The Perks: This sailing is a good balance between busy days of sightseeing and relaxing days at sea. But the most interesting part of this cruise is its unique itinerary -- stops throughout Chile, Peru, Costa Rica Nicaragua and Mexico -- which will take you to ports rich in culture, cuisines and shore excursion opportunities. The ship itself has great drink and dining offerings, strong enrichment programs and a sophisticated ambiance that only add to the 5,600-mile journey.

Who Should Go: This cruise is suited to more adventurous travelers looking to experience as many interesting locales as possible during a single voyage. For passengers who live in or near Los Angeles, this sailing is an even better value, and only requires airfare one way.

The Ship: Norwegian Pearl

The Trip: Vancouver to Seattle, 10-night Glacier Bay cruise

Departs: May 5

Itinerary: Vancouver, Juneau, Skagway, Sitka, Icy Strait Point, Ketchikan, Victoria, Seattle

The Perks: The month of May marks the start of Alaska season, and this port-heavy itinerary is perfect for passengers seeking a good balance of scenic cruising, diverse wildlife and city stops. Apart from scenic cruising of the Inside Passage and Glacier Bay, this sailing includes a single sea day and full-day stops at some of Alaska's most popular ports.

Who Should Go: People looking for a longer-than-normal Alaska cruise with extra port stops will enjoy this action-packed 10-night itinerary. Just be aware that the weather can still be chilly in the spring months, and open-jaw airfare into Vancouver and out of Seattle might be more expensive than a round trip out of either city. Cruisers with lots of time on their hands can opt for the full, 31-night repositioning from Miami, which sails through the Panama Canal and up the west coast of Mexico, the U.S. and Canada.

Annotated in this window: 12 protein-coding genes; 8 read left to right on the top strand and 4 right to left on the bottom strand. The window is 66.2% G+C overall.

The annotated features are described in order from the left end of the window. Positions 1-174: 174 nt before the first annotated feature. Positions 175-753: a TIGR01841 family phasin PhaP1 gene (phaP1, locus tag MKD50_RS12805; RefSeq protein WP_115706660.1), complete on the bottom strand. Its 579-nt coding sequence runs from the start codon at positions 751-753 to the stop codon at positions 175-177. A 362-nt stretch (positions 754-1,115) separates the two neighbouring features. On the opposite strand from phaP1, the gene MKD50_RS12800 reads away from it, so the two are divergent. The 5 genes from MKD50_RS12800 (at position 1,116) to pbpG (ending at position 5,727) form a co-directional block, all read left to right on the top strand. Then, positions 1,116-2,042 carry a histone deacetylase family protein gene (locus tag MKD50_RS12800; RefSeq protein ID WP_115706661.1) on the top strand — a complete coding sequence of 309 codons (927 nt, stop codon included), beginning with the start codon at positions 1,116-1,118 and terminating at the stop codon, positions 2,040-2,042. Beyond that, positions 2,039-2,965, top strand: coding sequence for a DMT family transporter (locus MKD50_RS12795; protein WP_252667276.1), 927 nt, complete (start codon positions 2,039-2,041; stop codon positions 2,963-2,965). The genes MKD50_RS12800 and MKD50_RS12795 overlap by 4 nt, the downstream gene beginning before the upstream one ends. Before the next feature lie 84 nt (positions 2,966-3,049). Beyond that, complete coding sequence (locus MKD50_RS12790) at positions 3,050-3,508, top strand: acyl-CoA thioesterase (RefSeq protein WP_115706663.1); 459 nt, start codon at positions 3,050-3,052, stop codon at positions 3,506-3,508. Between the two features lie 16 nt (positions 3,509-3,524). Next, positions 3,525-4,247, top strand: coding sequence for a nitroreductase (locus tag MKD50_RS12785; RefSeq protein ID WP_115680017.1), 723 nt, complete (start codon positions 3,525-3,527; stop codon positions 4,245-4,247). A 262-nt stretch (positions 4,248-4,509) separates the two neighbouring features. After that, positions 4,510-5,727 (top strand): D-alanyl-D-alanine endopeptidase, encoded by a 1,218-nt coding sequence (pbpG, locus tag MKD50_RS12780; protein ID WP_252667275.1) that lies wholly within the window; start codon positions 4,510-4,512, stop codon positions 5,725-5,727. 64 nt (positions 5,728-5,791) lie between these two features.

Celebrity Summit

The Ship: Celebrity Summit

The Trip: San Juan to Cape Liberty, eight-night Bermuda and Caribbean cruise

Departs: April 23

Itinerary: San Juan, St. Thomas, St. Maarten, King's Wharf, Cape Liberty

The Perks: The sailing offers a nice mix of sea days and port days; you're never onboard or in port for too many days in a row. Plus, Celebrity Summit is absolutely loaded with fun amenities, including a special Top Chef menu, big-name stage shows, themed events (including a "Frozen"-inspired white party) and live music at the ship's bars and lounges.

Who Should Go: This cruise is the perfect Caribbean getaway for passengers living in the Northeast, especially those who can get away with just booking a one-way flight to San Juan and then driving home from New Jersey. Active types will make the most of the dynamic ship and ports.

The Ship: Crown Princess

The Trip: Los Angeles to Vancouver, six-night Pacific Coast cruise

Departs: April 30

Itinerary: Los Angeles, San Francisco, Astoria, Victoria, Vancouver

The Perks: This short sailing lets cruisers experience a repositioning cruise without the time and expense mandated by many other repo sailings. With a total of two days at sea, cruisers have plenty of time to explore beautiful coastal cities and a wide variety of Northwest landscapes, from lush vineyards and forests to breathtaking beaches and cliffs. Onboard Crown Princess, you'll find plenty to do from dining at multiple venues, watching Movies Under the Stars and participating in an array of onboard activities.

Who Should Go: West Coasters looking for a quick, easy getaway will enjoy this weeklong voyage up the Pacific Coast. However, cruisers should be prepared: chilly weather and rough seas are still common during the Northwest's early spring months.

Carnival Vista

Fall 2016

The Ship: Carnival Vista

The Trip: Barcelona to New York City, 13-night transatlantic cruise

Departs: October 21

Itinerary: Barcelona, Gibraltar, Ponta Delgada, King's Wharf, New York City

The Perks: Carnival Vista will take just under two weeks to cross the Atlantic from Barcelona to New York, and the itinerary features eight sea days, stops in unique ports like Gibraltar and the Azores Islands and an overnight stay in King's Wharf, Bermuda. The ship, which is the first in its class and the largest Carnival ship to date, includes new "fun" features such as an IMAX theater, a more than 450-foot- long water tube slide and an onboard brewery.